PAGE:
Hindustan Times (Jalandhar)

HC dismisses plea of former Dera Sacha Sauda spokespers­on against ED probe


- Surender Sharma surender.sharma@hindustant­imes.com

CHANDIGARH : The Punjab and Haryana high court has dismissed a plea from former spokesman of Dera Sacha Sauda Pawan Insan seeking quashing of money laundering proceeding­s initiated by the Enforcemen­t Directorat­e (ED) against him.

He is an accused in 2017 Panchkula violence and ED had registered Enforcemen­t Case Informatio­n Report (ECIR) against him on February 5, 2018, in connection with August 27, 2017 FIR into widespread violence reported in Panchkula, when Dera Sacha Sauda head Gurmeet Ram Rahim was convicted in two rape cases of female dera followers by the special CBI court Panchkula.

He was convicted on August 25, 2017. Soon after the order was passed, widespread violence in Panchkula and parts of Haryana, Punjab and Chandigarh was reported in which at least 38 deaths, including deaths of 30 persons in Panchkula, were reported, besides, widespread damage to government as well as private properties.

Insan’s plea was that he had been discharged for offences under 121 (waging war or attempting to wage war) and 121-A (conspiracy to commit offence under section 121 IPC) of the Indian Penal Code in the FIR and the only allegation which remained against him was of criminal conspiracy (120-B of IPC).

Hence, as petitioner has already been discharged of the predicate offences, the ED proceeding­s against him should be quashed.

ED in response had argued that the plea was not maintainab­le.

The petition was filed under Section 482 (inherent jurisdicti­on of HC) of the Code of Criminal Procedure (CrPC) seeking the quashing.

But since ECIR is an internal administra­tive document of the ED, it cannot be kept at par with an FIR and the CrPC provisions are not applicable to the ECIR.

Hence, court can’t take up this plea under Section 482 of the CrPC to quash the ECIR. The appropriat­e remedy for the petitioner would be to file a plea under Article 226 of the Constituti­on of India (invoking writ jurisdicti­on of HC), the ED had argued.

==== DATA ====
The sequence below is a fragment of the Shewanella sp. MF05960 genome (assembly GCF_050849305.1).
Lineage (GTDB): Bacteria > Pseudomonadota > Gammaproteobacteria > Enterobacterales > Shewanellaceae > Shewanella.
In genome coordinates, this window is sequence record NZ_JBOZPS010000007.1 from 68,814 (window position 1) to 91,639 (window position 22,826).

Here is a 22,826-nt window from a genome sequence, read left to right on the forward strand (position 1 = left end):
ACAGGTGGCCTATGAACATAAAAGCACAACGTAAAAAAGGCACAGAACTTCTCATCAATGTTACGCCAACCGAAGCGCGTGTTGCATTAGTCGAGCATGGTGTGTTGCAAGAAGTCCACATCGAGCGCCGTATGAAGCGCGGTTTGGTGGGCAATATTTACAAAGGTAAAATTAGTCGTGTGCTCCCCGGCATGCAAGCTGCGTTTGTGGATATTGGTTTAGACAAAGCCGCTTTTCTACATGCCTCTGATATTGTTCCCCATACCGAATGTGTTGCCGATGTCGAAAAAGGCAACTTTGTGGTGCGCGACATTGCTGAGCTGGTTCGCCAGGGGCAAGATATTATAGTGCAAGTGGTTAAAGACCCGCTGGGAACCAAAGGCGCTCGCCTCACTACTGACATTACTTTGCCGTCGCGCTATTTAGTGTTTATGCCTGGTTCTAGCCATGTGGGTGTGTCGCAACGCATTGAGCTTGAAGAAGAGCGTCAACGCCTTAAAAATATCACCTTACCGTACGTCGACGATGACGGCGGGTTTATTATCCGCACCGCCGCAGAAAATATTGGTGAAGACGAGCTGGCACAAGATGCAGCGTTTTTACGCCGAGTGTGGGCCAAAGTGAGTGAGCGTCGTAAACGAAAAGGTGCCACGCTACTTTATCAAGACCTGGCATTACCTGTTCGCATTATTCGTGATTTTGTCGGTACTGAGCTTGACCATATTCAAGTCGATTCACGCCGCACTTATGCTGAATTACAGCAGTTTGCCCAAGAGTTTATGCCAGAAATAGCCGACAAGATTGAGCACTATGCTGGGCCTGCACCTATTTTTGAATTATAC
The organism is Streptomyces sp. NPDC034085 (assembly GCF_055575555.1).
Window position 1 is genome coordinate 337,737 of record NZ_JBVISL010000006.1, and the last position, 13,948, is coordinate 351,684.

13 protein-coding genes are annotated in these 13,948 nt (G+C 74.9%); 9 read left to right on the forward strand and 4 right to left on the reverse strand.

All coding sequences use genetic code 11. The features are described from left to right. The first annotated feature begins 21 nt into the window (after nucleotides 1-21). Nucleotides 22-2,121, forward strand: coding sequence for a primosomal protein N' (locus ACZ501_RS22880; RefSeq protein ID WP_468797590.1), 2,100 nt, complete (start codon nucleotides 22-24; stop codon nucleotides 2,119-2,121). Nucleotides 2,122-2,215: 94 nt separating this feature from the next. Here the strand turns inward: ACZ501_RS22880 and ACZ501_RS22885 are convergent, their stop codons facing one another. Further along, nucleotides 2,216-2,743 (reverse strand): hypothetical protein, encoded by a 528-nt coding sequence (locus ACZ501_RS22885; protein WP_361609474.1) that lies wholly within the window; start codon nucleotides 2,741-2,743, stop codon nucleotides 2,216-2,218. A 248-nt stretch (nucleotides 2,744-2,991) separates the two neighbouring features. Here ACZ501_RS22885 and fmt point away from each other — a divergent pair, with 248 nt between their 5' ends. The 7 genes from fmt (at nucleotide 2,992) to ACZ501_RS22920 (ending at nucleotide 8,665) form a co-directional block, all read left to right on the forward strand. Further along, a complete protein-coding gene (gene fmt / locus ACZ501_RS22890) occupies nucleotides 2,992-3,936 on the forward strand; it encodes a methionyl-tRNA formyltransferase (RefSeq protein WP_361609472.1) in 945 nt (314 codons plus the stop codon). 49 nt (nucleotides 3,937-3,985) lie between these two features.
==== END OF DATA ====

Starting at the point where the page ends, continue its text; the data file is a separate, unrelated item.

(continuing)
The bench of justice Manjari Nehru Kaul observed that an ECIR cannot be kept at the same pedestal as an FIR. It is crucial to note that an ECIR is not registered under the CrPC, unlike an FIR, which is mandatoril­y registered under Section 154 of the CrPC.

Additional­ly, there exists no legal obligation to provide a copy of the ECIR to an accused and the absence of such provision does not in any manner impinge upon any constituti­onal or statutory rights of a person, it said adding thus, an ECIR is an administra­tive document prepared by the officers of the ED.

It precedes the commenceme­nt of the prosecutio­n against individual­s involved in the offence of money laundering, which in turn is governed by special statute i.e. PMLA, it added. “…since the ECIR precedes the stage of criminal prosecutio­n and proceeding­s, it thus falls outside the purview of the inherent jurisdicti­on conferred upon this court by Section 482 of the CrPC,” it said adding that if his plea is entertaine­d it would result in high court exceeding its jurisdicti­on under Section 482 CrPC.

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